- duration 15 days
- tour type Private
- age requirement 5+ years old
- guiding method Live Guide/Instructor
- Maximum altitude 5100 meters
- Trek difficulty Hard
- Varieties of culturally and ethnically rich people like Brahman, Chhetri and Many more.
- Eye Catching view of including Mt. Everest, Makalu,
- Camping at alpine meadows at the base of Mt. Makalu viewing neighbouring peaks.
The Makalu Base Camp trek is a remote trekking route that starts from the lowlands of Tumlingtar and follows the Arun River. The region is especially notable for its ethnic variety. Many ethnic groups such as Brahman, Chhetri, Rai, Limbu, Gurung and Tamang live here.
The Arun valley offers some rare species of birds, some of which are only found in Nepal. After crossing the Arun River, you follow the Kasuwa Khola and scale the Shipton Pass (4,500 m). Trekking along the upper Barun River valley, you then reach the Makalu Base Camp (5000 m), from where you get some incredible views of the picturesque south face of Makalu, with Everest and Lhotse in the background.
After many days of hard trekking, the steadfast trekkers are rewarded with panoramic views of the eastern Himalayas, including Chamlang, Peak 6, Peak 7 and of Makalu itself, the world’s fifth highest mountain. The experience and serenity of camping in alpine meadows at the base of Mt. Makalu, while sitting back and enjoying the Himalayan panorama is absolutely spectacular. In fact, this trek is generally spectacular!
Day 1: Fly to Tumlingtar and drive to Khandbari (1,067m)
Day 2: Trek from Khandbari to Sakurate (1,893m)
Day 3: Trek from Sakurate to Num (1,524m)
Day 4: Trek from Num to Seduwa (1,700m)
Day 5: Trek from Seduwa to Tashigaon(2,063m)
Day 6: Trek from Tashigaon to Kauma (2,500m)
Day 7: Trek from Kauma to Mumbuk (3,500m)
Day 8: Trek from Mumbuk to Nehe Kharka (3,660m)
Day 9: Trek from Nehe Kharka to Sherson (4,720m)
Day 10: Trek from Shershon to Makalu Base Camp (4,853m)
Day 11: Trek from Nehe Kharka to Shipton La Camp
Day 12: Trek from Shipton La Camp and back to Seduwa
Day 13: Trek from Sedua and back to Mure
Day 14: Trek from Mure and back to Khandbari
Day 15: Trek to Khandbari - Tumlingtar & fly back to Kathmandu
- All airport pick-up and drop.
- Ticketing, trekking permit and all needed document.
- Guide and necessary staffs.
- A cook and kitchen supporter.
- All surface transportation to the starting point and from the ending point of the trek.
- All meals three times a day (breakfast, lunch, dinner, juice, tea, coffee, hot chocolate, fruits etc.)
- Necessary Camping equipment such as tents, kitchen tent, dining tent, toilet tent, mattresses, down sleeping bag, down jacket, cooking utensils, fuel etc
- Camping charges
- Necessary insurance for trekking staff
- First Aid kit.
- Emergency Rescue assistance, if needed.
- Personal expenses
- All meals and hotels in Kathmandu..
- Activities in Kathmandu like hotel and sightseeing tour.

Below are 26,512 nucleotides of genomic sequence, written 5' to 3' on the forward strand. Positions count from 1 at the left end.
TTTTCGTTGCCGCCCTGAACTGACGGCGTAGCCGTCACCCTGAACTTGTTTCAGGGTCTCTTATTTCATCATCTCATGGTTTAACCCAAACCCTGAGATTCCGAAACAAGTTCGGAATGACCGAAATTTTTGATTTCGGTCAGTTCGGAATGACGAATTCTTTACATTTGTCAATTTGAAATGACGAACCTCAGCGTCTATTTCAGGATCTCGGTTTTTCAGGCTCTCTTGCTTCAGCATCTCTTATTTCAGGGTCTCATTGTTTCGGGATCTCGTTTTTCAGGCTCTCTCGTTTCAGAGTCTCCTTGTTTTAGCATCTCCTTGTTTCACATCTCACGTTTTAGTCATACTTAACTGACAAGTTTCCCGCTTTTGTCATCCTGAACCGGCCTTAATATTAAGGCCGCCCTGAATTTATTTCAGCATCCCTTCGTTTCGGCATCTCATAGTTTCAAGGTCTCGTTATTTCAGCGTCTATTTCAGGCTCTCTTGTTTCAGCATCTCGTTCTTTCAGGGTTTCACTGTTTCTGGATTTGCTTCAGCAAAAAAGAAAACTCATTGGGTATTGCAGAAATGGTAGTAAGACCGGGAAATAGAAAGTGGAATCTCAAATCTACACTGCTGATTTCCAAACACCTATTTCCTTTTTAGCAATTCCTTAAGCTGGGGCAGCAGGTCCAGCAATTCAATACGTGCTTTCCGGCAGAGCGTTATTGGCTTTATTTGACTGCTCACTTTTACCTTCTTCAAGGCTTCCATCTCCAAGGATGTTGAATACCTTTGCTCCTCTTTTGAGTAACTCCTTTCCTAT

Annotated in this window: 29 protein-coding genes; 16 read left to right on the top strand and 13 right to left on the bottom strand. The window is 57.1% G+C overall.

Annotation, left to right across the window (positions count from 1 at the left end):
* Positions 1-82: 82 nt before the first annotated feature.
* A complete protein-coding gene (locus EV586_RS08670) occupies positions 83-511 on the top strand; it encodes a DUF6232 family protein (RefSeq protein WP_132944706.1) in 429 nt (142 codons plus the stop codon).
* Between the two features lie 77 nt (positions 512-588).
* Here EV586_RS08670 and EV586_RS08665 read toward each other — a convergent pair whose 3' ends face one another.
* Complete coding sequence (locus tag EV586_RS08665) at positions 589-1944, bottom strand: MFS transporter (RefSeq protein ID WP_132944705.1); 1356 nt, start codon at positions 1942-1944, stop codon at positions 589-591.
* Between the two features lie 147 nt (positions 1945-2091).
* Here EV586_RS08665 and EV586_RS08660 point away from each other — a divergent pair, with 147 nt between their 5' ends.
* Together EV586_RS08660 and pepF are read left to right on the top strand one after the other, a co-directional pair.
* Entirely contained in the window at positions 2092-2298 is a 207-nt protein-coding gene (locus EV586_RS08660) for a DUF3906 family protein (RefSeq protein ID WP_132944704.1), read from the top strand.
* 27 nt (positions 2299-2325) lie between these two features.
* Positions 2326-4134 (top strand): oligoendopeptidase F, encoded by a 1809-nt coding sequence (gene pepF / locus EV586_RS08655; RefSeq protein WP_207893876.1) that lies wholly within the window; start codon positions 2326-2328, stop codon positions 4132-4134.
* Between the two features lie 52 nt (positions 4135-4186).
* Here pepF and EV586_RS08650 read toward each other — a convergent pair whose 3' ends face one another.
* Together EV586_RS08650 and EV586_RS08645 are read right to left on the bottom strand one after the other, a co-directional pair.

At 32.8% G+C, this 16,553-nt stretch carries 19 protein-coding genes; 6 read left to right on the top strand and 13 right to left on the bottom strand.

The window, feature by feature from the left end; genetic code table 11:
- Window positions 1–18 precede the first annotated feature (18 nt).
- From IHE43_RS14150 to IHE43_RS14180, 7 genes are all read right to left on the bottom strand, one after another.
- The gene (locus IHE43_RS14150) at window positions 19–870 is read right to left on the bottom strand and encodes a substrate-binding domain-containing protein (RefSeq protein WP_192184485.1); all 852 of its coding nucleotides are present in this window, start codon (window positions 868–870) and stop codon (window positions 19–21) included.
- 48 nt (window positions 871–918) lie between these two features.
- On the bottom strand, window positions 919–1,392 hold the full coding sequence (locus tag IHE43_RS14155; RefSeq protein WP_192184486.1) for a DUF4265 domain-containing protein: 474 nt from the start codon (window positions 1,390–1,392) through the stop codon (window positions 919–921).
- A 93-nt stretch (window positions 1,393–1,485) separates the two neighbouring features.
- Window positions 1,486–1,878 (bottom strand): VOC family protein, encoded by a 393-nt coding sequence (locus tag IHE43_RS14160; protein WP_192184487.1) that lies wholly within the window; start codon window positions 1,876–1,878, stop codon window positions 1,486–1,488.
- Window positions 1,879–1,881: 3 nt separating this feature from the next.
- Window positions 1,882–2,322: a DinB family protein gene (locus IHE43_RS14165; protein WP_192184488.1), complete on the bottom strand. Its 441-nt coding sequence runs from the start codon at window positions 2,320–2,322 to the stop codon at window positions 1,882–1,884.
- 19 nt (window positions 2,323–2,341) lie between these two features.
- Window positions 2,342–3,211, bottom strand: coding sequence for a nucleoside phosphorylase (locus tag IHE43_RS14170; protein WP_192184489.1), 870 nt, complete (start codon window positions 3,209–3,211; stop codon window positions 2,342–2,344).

- International airfare
- Travel insurance (compulsory)
- Earn US$ 66+ in travel credits.
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Free cancellation up to 60 days prior departure, after which the deposit becomes non-refundable.
How much money do I need to bring with me?
Your personal budget obviously depends on your spending habits and what is included in your trip cost. If accommodation is included, but meals are not, we would suggest that you bring around 30 USD per day per person for meals. Having a hot shower or charging your device sometimes costs extra. There are also sometimes small crafts/souvenirs to buy along the trekking route which you may want to bring extra money for. Also, consider whether you would be staying in Kathmandu or Pokhara before or after your trek.
How much should my backpack weigh?
A properly packed backpack (not including your day pack) should ideally not weigh more than 13 kg. It is also important to note that if you are taking a flight to the start of your trek, many smaller aircraft have weight restrictions. For example, if you are flying from Kathmandu to Lukla, you are only allowed 10kg of checked luggage, and 5 kg of hand baggage. Thus, in case of a small flight, you should ideally pack a 10 kg backpack for checked luggage, and then add 5 kg in your hand baggage. You can then re-shuffel the weigt once you start your trek at the trailhead.
- Do I need a porter?
Do I require a porter for carrying water?
On most popular treks you can expect plenty of places where you can refill your water bottle, meaning you don’t need to carry a huge water supply with you. Bring an extra bottle of water if you are concerned. If you already have a porter, you can ask him/her to carry water as long as it is within the weight limit. Another option is to carry water purification tablets or LifeStraw, both of which can be found in Kathmandu.
When should I arrive in Kathmandu before the tour?
We suggest that you arrive at least one day prior to the start day of the trek because the tour operators usually require one working day to arrange trekking permits. Arrive earlier if you want to explore Kathmandu on your own or acclimate to any time differences.